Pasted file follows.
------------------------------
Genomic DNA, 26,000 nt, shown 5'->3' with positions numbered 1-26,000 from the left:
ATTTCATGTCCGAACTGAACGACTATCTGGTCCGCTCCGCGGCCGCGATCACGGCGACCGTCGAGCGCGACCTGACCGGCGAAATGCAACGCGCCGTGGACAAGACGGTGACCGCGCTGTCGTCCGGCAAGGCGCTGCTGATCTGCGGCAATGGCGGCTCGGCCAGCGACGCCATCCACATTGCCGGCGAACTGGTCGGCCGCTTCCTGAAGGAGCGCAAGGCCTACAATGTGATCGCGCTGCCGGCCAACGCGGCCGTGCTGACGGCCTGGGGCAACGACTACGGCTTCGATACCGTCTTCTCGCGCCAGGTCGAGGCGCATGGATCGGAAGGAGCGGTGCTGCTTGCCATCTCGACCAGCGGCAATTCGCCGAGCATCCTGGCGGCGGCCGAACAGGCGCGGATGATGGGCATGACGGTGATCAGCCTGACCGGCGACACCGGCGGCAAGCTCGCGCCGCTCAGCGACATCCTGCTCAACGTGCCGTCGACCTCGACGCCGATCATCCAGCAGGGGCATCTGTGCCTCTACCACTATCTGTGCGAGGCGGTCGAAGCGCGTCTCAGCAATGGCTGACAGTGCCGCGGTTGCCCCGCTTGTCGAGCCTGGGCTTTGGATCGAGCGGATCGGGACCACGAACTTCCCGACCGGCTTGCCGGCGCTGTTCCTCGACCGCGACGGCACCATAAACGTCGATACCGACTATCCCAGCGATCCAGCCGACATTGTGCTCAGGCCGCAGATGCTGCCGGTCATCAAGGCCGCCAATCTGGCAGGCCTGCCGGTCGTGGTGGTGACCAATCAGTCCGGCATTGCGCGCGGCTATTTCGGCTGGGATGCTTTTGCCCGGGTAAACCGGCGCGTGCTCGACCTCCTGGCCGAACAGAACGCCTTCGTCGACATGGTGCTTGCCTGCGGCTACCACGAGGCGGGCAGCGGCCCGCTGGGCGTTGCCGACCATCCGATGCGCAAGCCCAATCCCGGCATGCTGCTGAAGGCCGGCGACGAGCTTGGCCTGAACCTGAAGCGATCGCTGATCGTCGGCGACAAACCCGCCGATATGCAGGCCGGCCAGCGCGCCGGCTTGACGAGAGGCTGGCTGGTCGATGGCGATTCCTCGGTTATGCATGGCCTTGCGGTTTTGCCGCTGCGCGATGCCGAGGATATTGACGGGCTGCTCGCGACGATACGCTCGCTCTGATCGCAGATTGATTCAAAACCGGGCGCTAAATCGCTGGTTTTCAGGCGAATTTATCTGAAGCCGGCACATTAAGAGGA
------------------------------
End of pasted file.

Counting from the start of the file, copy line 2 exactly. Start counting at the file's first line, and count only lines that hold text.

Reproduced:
ATTTCATGTCCGAACTGAACGACTATCTGGTCCGCTCCGCGGCCGCGATCACGGCGACCGTCGAGCGCGACCTGACCGGCGAAATGCAACGCGCCGTGGACAAGACGGTGACCGCGCTGTCGTCCGGCAAGGCGCTGCTGATCTGCGGCAATGGCGGCTCGGCCAGCGACGCCATCCACATTGCCGGCGAACTGGTCGGCCGCTTCCTGAAGGAGCGCAAGGCCTACAATGTGATCGCGCTGCCGGCCAACGCGGCCGTGCTGACGGCCTGGGGCAACGACTACGGCTTCGATACCGTCTTCTCGCGCCAGGTCGAGGCGCATGGATCGGAAGGAGCGGTGCTGCTTGCCATCTCGACCAGCGGCAATTCGCCGAGCATCCTGGCGGCGGCCGAACAGGCGCGGATGATGGGCATGACGGTGATCAGCCTGACCGGCGACACCGGCGGCAAGCTCGCGCCGCTCAGCGACATCCTGCTCAACGTGCCGTCGACCTCGACGCCGATCATCCAGCAGGGGCATCTGTGCCTCTACCACTATCTGTGCGAGGCGGTCGAAGCGCGTCTCAGCAATGGCTGACAGTGCCGCGGTTGCCCCGCTTGTCGAGCCTGGGCTTTGGATCGAGCGGATCGGGACCACGAACTTCCCGACCGGCTTGCCGGCGCTGTTCCTCGACCGCGACGGCACCATAAACGTCGATACCGACTATCCCAGCGATCCAGCCGACATTGTGCTCAGGCCGCAGATGCTGCCGGTCATCAAGGCCGCCAATCTGGCAGGCCTGCCGGTCGTGGTGGTGACCAATCAGTCCGGCATTGCGCGCGGCTATTTCGGCTGGGATGCTTTTGCCCGGGTAAACCGGCGCGTGCTCGACCTCCTGGCCGAACAGAACGCCTTCGTCGACATGGTGCTTGCCTGCGGCTACCACGAGGCGGGCAGCGGCCCGCTGGGCGTTGCCGACCATCCGATGCGCAAGCCCAATCCCGGCATGCTGCTGAAGGCCGGCGACGAGCTTGGCCTGAACCTGAAGCGATCGCTGATCGTCGGCGACAAACCCGCCGATATGCAGGCCGGCCAGCGCGCCGGCTTGACGAGAGGCTGGCTGGTCGATGGCGATTCCTCGGTTATGCATGGCCTTGCGGTTTTGCCGCTGCGCGATGCCGAGGATATTGACGGGCTGCTCGCGACGATACGCTCGCTCTGATCGCAGATTGATTCAAAACCGGGCGCTAAATCGCTGGTTTTCAGGCGAATTTATCTGAAGCCGGCACATTAAGAGGA